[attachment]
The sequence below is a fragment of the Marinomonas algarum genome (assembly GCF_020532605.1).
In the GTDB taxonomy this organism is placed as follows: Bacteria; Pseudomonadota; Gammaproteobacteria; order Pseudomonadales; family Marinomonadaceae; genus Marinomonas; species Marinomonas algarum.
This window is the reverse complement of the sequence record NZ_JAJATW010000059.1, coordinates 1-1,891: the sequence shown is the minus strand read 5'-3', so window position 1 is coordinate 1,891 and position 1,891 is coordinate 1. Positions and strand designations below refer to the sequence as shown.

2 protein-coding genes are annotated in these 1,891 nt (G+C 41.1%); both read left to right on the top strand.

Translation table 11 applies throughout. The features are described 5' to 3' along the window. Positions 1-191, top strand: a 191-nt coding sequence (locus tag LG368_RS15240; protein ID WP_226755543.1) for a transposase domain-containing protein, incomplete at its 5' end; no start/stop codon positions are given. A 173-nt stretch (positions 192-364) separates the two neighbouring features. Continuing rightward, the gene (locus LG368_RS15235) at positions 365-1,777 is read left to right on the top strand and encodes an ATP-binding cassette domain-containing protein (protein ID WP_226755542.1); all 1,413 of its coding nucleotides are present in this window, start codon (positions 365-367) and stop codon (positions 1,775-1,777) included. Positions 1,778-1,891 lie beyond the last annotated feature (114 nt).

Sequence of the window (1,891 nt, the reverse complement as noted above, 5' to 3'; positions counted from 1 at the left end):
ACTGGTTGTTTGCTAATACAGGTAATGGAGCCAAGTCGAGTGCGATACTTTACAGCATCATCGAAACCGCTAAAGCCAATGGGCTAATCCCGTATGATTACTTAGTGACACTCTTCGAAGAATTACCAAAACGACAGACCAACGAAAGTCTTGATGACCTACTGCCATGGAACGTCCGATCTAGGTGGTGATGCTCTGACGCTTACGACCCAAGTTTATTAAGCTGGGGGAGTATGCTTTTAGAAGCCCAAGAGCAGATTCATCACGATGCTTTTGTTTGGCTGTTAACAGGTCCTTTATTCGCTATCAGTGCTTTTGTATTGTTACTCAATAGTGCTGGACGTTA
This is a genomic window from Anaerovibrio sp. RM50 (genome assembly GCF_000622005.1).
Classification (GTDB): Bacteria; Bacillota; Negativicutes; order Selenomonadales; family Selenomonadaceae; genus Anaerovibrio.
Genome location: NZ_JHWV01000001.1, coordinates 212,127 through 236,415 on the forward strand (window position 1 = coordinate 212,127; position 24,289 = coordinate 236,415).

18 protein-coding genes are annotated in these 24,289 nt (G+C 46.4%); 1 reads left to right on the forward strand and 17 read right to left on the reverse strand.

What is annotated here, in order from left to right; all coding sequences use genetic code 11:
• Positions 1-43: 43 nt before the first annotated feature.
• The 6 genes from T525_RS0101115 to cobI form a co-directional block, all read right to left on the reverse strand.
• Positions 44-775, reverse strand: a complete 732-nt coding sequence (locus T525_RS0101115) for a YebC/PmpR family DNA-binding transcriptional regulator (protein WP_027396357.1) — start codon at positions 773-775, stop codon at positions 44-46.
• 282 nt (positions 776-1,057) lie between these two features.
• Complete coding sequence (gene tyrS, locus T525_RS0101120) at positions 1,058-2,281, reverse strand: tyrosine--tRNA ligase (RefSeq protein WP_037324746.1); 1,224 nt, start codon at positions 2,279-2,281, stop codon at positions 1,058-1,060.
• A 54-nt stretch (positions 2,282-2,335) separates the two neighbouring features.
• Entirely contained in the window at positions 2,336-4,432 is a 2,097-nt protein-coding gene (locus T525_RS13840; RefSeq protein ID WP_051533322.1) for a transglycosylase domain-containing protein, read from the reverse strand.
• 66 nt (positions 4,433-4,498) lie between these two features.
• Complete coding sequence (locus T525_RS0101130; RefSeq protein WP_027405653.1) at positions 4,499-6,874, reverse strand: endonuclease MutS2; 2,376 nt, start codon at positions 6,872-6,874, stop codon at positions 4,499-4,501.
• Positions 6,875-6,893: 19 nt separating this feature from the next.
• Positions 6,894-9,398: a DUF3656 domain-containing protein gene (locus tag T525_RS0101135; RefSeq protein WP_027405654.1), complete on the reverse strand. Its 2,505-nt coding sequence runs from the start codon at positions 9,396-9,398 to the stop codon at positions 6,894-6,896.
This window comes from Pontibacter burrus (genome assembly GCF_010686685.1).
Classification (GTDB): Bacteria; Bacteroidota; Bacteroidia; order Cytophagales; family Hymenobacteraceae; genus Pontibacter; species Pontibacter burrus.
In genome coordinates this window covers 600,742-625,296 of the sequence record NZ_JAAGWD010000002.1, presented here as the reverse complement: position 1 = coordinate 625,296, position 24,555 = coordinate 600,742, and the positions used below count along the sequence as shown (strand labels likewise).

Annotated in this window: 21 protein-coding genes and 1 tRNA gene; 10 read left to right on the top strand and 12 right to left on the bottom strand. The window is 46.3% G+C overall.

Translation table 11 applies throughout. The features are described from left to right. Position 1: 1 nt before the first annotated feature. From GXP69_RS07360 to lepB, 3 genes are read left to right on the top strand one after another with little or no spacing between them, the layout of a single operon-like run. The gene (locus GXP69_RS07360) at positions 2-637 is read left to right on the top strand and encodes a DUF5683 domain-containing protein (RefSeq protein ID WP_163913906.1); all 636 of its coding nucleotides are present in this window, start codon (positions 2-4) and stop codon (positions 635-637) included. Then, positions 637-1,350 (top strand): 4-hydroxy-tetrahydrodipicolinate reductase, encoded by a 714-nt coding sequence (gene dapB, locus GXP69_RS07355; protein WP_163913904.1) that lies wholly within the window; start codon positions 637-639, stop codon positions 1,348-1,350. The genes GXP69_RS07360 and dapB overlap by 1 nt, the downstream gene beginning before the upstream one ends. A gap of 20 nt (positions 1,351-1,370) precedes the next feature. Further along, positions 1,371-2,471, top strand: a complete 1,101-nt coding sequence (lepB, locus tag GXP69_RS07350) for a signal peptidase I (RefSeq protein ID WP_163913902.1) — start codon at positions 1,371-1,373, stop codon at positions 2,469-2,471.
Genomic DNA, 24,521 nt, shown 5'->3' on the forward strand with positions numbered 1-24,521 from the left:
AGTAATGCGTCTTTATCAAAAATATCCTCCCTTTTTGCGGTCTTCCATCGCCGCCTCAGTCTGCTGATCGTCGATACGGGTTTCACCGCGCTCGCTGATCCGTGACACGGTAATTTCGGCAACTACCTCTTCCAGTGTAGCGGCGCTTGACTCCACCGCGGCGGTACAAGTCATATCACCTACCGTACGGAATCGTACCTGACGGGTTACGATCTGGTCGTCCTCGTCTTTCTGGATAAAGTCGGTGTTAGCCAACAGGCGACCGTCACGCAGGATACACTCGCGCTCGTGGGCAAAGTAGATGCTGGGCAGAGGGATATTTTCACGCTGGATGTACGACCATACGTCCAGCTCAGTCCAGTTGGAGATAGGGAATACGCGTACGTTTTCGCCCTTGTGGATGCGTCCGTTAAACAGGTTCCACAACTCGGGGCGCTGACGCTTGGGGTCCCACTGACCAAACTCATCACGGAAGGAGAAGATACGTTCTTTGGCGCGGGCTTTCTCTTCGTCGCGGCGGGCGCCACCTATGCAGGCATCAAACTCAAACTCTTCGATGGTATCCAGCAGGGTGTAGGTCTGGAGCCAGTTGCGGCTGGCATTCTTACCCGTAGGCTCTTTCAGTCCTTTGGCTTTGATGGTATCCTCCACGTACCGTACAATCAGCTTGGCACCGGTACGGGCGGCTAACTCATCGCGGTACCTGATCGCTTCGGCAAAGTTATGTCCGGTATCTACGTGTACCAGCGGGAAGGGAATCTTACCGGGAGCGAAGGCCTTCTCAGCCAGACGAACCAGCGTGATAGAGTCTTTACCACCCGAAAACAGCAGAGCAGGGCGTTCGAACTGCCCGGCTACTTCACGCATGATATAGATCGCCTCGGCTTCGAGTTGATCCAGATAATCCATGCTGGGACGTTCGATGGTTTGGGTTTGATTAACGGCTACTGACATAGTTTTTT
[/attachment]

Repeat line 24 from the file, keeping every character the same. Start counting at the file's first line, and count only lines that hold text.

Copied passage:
This window comes from Pontibacter burrus (genome assembly GCF_010686685.1).